Burgers, bitcoin and the brain

Ella Rhodes previews the psychology on offer at the Edinburgh International Science Festival.

From a sensory history of the humble burger to an exploration of death in the online world, the Edinburgh International Science Festival will feature a whole host of psychological events. Running from Saturday 1 April to Sunday 16 April the festival features fascinating lectures and activities across the city for children and adults alike.

The British Psychological Society’s drop-in event Carnival of the Mind, which runs from day one of the festival until Saturday 15 April (not including Sundays), will feature a fortune teller who will explore the function of your frontal lobe, a high-striker to demonstrate how we process pain, and a coconut shy that will reveal fascinating facts about human vision. There is also a special adults-only evening version of this event on Thursday 30 March.

From Saturday 1 April until Wednesday 5 April, another drop-in event, Look Inside Your Mind, will feature interactive tablet games to measure thinking speed and provide information about the science of thought. There will also be chance to try their eye-tracking machine to discover why eyes are the windows to the soul. At Edinburgh Zoo from Sunday 2 April until Tuesday 4 April, in the event What Makes Us Human?, adults and children will be able to find out about the differences and similarities between human and other primate thinking.

There’s plenty of psychology-themed fun for adults too, on Saturday 1 April, The Conscious Uncoupling, Rosie Wilby’s storytelling comedy, will be followed by a discussion with Qazi Rahman (Kings College London) to discuss whether anti-love drugs are a real prospect and whether serial break ups are affecting modern society. On the following day is The Art of Neuroscience, a presentation of results of three creative research fellowships which explored the activity and research interests of the Department of Clinical Neuroscience in Edinburgh.

On Monday 3 April, psychologist and star of YouTube channel Quirkology Richard Wiseman will speak about sleep, followed by a recording of the world’s most relaxing music, then hopefully the best nap of your life. On the following day learn about the world’s 7,000 plus languages, and whether they reflect a collective wisdom across humanity in Dictionary for a New World. 

Join Barbara Sahakian on Wednesday 5 April for Sex, Lies and Brain Scans, a discussion of fMRI advances and which applications of the technology are possible today and which are pure sci-fi. Have you ever wondered what happens to your online self when you die? On Friday 7 April BBC presenter and psychologist Aleks Krotoski will be joined by Wendy Moncur and Elaine Kasket to discuss the technical, psychological and legal issues we face in death now our lives are increasingly online.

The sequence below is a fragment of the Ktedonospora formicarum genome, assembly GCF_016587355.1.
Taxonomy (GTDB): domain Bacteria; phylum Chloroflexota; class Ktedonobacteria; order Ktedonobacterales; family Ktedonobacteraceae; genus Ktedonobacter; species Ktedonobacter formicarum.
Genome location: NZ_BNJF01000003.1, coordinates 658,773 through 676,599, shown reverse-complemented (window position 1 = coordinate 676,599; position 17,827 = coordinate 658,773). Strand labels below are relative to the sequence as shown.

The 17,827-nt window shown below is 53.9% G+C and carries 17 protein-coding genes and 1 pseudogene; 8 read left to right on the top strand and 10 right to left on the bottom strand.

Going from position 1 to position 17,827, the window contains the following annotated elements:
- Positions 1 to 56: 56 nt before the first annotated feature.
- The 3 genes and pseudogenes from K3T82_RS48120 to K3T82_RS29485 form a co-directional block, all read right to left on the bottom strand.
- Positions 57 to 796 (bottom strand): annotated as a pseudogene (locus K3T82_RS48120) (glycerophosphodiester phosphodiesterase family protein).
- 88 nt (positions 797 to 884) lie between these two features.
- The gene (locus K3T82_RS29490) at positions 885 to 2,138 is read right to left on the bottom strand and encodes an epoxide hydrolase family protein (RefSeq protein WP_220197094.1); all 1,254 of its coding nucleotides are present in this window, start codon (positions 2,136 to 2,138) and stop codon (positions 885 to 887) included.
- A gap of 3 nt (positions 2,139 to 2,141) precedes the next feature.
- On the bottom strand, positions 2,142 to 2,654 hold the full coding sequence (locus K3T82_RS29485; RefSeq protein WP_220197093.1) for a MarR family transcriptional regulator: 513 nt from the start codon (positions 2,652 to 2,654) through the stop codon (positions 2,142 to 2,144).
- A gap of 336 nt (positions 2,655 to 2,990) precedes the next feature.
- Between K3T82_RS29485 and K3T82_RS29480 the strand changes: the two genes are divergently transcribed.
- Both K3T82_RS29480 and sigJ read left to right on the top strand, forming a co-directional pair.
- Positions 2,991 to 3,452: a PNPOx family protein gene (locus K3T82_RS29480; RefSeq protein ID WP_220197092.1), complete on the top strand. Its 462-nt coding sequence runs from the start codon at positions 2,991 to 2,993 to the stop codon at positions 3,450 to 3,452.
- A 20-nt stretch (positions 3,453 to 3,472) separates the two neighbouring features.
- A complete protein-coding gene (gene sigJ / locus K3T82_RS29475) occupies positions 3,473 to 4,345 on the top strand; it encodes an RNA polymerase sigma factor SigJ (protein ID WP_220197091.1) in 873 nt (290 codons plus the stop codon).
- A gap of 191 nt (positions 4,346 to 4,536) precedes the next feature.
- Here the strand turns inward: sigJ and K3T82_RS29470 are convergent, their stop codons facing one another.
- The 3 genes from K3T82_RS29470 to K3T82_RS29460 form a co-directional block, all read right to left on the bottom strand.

In an event which is sure to tickle the taste buds sensory expert Charles Spence, chef and scientist Charles Michel and Ben Reade will discuss the evolution of the burger and create a variety of flavours to explore the deliciousness of the burger in the name of science on Friday 7 April. On Saturday 8 April Aleks Krotoski will appear in conversation with musician and writer Pat Kane to discuss authenticity versus artifice in an online world.

The following day features a number of great psychology events. Aleks Krotoski and Aggelos Kiayias will discuss blockchain technology used in the purchase of bitcoin, and how it could be used in other capacities. In A Very Short Introduction to Intelligence, Ian Deary will discuss what psychologists have uncovered about how people differ in their thinking powers. Also join researchers from the longest-running study of ageing and the brain, the Lothian Birth Cohort Project, to discover how childhood mental capacity affects health and cognition later in life. In Why Places Matter for Mental Wellbeing, join a panel of experts for an interactive discussion on the ways our surroundings can affect our mental health and wellbeing. 

On Friday 14 April, Richard Wiseman will discuss the secret science of sorcery. Later in the day Stuart Ritchie, Caroline Watt and Thomas Bak will debate who had the biggest role in transforming psychology in From Séance to Science: Who is psychology’s greatest hero. Finally on Sunday 16 April, in Wired Nature, digital wellbeing expert Sue Thomas will discuss the effects of technology and nature on our health. 

For full listings and ticket information see www.sciencefestival.co.uk

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